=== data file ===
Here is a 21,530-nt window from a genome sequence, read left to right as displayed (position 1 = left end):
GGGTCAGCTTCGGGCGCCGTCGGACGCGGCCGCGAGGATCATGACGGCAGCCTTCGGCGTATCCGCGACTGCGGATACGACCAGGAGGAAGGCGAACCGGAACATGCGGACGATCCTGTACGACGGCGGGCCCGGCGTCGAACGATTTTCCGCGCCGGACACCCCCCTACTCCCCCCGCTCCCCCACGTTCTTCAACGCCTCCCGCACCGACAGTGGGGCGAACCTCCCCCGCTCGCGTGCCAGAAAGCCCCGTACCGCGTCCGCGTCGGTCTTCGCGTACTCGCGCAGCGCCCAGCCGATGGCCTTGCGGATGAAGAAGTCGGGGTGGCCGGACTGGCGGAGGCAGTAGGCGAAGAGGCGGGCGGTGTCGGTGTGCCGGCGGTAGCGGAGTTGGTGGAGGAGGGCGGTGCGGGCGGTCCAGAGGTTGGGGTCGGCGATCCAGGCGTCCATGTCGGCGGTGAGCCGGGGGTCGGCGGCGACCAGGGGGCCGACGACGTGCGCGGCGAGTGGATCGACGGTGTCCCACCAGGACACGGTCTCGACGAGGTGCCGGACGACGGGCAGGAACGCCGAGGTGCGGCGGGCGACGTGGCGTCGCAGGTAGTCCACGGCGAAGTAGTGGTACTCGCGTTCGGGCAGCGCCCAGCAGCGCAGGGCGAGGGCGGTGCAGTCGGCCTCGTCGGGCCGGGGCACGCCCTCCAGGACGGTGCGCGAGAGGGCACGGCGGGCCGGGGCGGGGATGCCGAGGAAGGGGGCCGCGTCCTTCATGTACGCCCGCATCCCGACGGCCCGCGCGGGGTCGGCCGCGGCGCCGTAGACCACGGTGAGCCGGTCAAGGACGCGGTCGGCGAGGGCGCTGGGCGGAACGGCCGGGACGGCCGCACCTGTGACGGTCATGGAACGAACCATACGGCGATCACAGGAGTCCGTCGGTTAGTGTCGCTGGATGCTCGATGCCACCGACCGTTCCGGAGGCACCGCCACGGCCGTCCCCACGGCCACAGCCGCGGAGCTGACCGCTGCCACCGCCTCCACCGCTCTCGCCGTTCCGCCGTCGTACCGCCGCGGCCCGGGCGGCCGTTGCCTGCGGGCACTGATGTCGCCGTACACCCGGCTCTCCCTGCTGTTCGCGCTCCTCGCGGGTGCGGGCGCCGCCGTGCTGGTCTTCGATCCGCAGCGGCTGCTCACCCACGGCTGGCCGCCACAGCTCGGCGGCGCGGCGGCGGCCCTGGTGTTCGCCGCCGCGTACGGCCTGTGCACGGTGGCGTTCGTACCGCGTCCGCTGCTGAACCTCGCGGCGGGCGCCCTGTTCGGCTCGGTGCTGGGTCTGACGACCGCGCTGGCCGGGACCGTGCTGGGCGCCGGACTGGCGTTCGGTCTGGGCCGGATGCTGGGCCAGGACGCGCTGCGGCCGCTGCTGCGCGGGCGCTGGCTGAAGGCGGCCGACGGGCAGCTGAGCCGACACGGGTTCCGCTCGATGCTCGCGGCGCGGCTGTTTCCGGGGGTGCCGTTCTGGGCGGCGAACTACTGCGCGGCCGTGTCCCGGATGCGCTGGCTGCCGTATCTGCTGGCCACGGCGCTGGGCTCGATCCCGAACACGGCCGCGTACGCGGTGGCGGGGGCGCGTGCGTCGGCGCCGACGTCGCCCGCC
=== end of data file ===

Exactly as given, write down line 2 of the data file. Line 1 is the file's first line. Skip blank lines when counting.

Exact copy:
GGGTCAGCTTCGGGCGCCGTCGGACGCGGCCGCGAGGATCATGACGGCAGCCTTCGGCGTATCCGCGACTGCGGATACGACCAGGAGGAAGGCGAACCGGAACATGCGGACGATCCTGTACGACGGCGGGCCCGGCGTCGAACGATTTTCCGCGCCGGACACCCCCCTACTCCCCCCGCTCCCCCACGTTCTTCAACGCCTCCCGCACCGACAGTGGGGCGAACCTCCCCCGCTCGCGTGCCAGAAAGCCCCGTACCGCGTCCGCGTCGGTCTTCGCGTACTCGCGCAGCGCCCAGCCGATGGCCTTGCGGATGAAGAAGTCGGGGTGGCCGGACTGGCGGAGGCAGTAGGCGAAGAGGCGGGCGGTGTCGGTGTGCCGGCGGTAGCGGAGTTGGTGGAGGAGGGCGGTGCGGGCGGTCCAGAGGTTGGGGTCGGCGATCCAGGCGTCCATGTCGGCGGTGAGCCGGGGGTCGGCGGCGACCAGGGGGCCGACGACGTGCGCGGCGAGTGGATCGACGGTGTCCCACCAGGACACGGTCTCGACGAGGTGCCGGACGACGGGCAGGAACGCCGAGGTGCGGCGGGCGACGTGGCGTCGCAGGTAGTCCACGGCGAAGTAGTGGTACTCGCGTTCGGGCAGCGCCCAGCAGCGCAGGGCGAGGGCGGTGCAGTCGGCCTCGTCGGGCCGGGGCACGCCCTCCAGGACGGTGCGCGAGAGGGCACGGCGGGCCGGGGCGGGGATGCCGAGGAAGGGGGCCGCGTCCTTCATGTACGCCCGCATCCCGACGGCCCGCGCGGGGTCGGCCGCGGCGCCGTAGACCACGGTGAGCCGGTCAAGGACGCGGTCGGCGAGGGCGCTGGGCGGAACGGCCGGGACGGCCGCACCTGTGACGGTCATGGAACGAACCATACGGCGATCACAGGAGTCCGTCGGTTAGTGTCGCTGGATGCTCGATGCCACCGACCGTTCCGGAGGCACCGCCACGGCCGTCCCCACGGCCACAGCCGCGGAGCTGACCGCTGCCACCGCCTCCACCGCTCTCGCCGTTCCGCCGTCGTACCGCCGCGGCCCGGGCGGCCGTTGCCTGCGGGCACTGATGTCGCCGTACACCCGGCTCTCCCTGCTGTTCGCGCTCCTCGCGGGTGCGGGCGCCGCCGTGCTGGTCTTCGATCCGCAGCGGCTGCTCACCCACGGCTGGCCGCCACAGCTCGGCGGCGCGGCGGCGGCCCTGGTGTTCGCCGCCGCGTACGGCCTGTGCACGGTGGCGTTCGTACCGCGTCCGCTGCTGAACCTCGCGGCGGGCGCCCTGTTCGGCTCGGTGCTGGGTCTGACGACCGCGCTGGCCGGGACCGTGCTGGGCGCCGGACTGGCGTTCGGTCTGGGCCGGATGCTGGGCCAGGACGCGCTGCGGCCGCTGCTGCGCGGGCGCTGGCTGAAGGCGGCCGACGGGCAGCTGAGCCGACACGGGTTCCGCTCGATGCTCGCGGCGCGGCTGTTTCCGGGGGTGCCGTTCTGGGCGGCGAACTACTGCGCGGCCGTGTCCCGGATGCGCTGGCTGCCGTATCTGCTGGCCACGGCGCTGGGCTCGATCCCGAACACGGCCGCGTACGCGGTGGCGGGGGCGCGTGCGTCGGCGCCGACGTCGCCCGCC